Dental Tourism

Dental Tourism

IDA Position on Dental Tourism

In response to recent media coverage, the Association has stated its position on dental tourism and warned of the dangers associated with travelling abroad for dental treatment.


We are not aware of an increased interest in dental care abroad though it is possible that this notion is being promoted by commercial interests who are seeking to generate business.


Dental tourism, like medical tourism generally, is a fact of life in every developed country, and some people travel to Ireland for specialist dental work.


The Irish Dental Association is concerned about the results many Irish persons have experienced where they have chosen to travel for dental care in other countries and urges people to discuss their oral health with a dentist at home first before making any decisions on their dental care.


We need to encourage people who may be travelling abroad to focus on the quality of work they receive, and whether that work is really necessary, not just the price of that work. What happens if something goes wrong and is there, for example, an easy form of redress available as is the case here in Ireland where dentists are obliged to provide a complaints service directly or via the Dental Complaints Resolution Service ( which providers an invaluable service here in Ireland?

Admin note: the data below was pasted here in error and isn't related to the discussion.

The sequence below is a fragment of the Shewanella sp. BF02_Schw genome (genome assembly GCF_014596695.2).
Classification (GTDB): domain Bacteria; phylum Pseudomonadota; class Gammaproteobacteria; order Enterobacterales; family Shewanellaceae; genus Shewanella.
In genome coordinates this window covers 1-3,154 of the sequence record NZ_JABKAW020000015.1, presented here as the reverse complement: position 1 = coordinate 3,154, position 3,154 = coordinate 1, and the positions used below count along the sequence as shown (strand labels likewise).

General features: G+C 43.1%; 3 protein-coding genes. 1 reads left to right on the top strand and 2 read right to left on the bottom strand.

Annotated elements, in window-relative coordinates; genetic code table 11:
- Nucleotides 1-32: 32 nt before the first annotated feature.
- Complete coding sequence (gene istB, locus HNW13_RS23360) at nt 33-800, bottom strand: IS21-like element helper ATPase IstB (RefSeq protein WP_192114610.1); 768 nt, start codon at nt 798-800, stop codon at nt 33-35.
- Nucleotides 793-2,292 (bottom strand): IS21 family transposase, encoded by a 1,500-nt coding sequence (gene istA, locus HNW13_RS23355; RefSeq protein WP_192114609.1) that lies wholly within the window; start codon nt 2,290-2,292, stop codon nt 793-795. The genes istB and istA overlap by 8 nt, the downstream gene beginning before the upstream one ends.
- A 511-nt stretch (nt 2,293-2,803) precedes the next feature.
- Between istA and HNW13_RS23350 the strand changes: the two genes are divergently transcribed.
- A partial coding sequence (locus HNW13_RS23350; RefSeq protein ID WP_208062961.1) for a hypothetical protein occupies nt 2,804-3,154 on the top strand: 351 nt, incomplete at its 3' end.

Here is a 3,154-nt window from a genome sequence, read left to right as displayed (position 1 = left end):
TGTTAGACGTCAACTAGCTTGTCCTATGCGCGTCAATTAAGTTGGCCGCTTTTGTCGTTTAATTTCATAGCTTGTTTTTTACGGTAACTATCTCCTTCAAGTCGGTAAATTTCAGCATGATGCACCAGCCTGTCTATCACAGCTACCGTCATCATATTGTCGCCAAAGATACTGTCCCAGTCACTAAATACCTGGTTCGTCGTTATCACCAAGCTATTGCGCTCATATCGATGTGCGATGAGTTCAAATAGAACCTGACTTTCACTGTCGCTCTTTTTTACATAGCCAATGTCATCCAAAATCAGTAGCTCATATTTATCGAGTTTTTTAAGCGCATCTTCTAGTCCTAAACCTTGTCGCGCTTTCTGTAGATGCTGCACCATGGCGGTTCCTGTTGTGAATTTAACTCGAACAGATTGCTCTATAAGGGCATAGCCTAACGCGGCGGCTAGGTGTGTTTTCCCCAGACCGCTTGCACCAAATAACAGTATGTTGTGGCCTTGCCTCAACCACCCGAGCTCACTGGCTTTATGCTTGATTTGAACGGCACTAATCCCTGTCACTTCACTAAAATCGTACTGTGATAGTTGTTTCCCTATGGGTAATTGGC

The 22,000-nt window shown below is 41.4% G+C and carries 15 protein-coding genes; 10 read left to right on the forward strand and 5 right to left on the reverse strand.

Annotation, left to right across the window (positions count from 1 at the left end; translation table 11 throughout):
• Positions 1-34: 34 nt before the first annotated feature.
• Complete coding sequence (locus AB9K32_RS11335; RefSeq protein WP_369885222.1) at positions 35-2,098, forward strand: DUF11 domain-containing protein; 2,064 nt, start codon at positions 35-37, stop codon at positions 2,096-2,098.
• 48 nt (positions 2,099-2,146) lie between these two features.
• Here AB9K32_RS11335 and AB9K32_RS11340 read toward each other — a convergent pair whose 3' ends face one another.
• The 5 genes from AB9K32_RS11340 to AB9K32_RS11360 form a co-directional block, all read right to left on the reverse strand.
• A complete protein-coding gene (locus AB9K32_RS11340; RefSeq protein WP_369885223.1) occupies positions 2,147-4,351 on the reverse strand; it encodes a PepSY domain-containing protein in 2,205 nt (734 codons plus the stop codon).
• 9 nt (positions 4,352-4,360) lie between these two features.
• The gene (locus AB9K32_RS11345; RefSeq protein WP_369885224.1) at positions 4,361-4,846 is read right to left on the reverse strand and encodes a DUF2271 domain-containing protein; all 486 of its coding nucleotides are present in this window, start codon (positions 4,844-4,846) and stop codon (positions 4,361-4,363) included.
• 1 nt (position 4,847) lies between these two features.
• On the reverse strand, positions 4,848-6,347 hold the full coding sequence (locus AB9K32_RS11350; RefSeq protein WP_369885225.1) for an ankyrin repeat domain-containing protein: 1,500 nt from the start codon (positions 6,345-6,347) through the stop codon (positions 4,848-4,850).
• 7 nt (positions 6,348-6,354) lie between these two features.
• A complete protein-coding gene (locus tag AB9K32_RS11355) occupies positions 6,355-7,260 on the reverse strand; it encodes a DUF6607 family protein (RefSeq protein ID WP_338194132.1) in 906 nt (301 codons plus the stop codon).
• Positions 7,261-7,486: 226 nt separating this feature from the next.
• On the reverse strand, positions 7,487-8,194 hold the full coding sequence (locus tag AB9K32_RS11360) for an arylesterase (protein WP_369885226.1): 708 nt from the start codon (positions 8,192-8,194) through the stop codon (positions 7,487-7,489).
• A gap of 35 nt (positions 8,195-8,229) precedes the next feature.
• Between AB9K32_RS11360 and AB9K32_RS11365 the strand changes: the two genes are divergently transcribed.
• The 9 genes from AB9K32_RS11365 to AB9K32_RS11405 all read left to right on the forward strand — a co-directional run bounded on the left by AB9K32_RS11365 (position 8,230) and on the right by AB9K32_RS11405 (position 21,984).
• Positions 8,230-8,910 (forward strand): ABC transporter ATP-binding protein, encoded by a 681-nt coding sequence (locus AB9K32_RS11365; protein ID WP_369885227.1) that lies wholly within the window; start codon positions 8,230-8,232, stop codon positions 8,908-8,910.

The Dental Complaints Resolution Service has helped to assist with the resolution of over 1,000 dental complaints in Ireland during the first ten years of its existence. The Service is provided free of charge and offers a quick means of redress as an alternative to costly and time-consuming litigation through the courts.


We would also encourage those considering travel abroad to review the very helpful guidance produced by the Dental Council, the regulatory charged with protecting patients in receipt of dental care (click here to view a copy of the Dental Council’s guidance on Choosing a Dentist).


More than three out of four Irish dentists had treated patients for problems arising from treatment they received abroad, according to a survey we conducted in 2009.


Of 440 dentists questioned in the 2009 survey, 76 per cent said that over the past 12 months they had seen patients who underwent cheaper procedures overseas.


Common problems included too much dental work being done over too short a time frame, unnecessary work being done and poor materials being used by dentists abroad.


Patients need to be more discerning when considering travelling abroad for treatment.



For more on the High Cost of Cut-Price Dentistry click here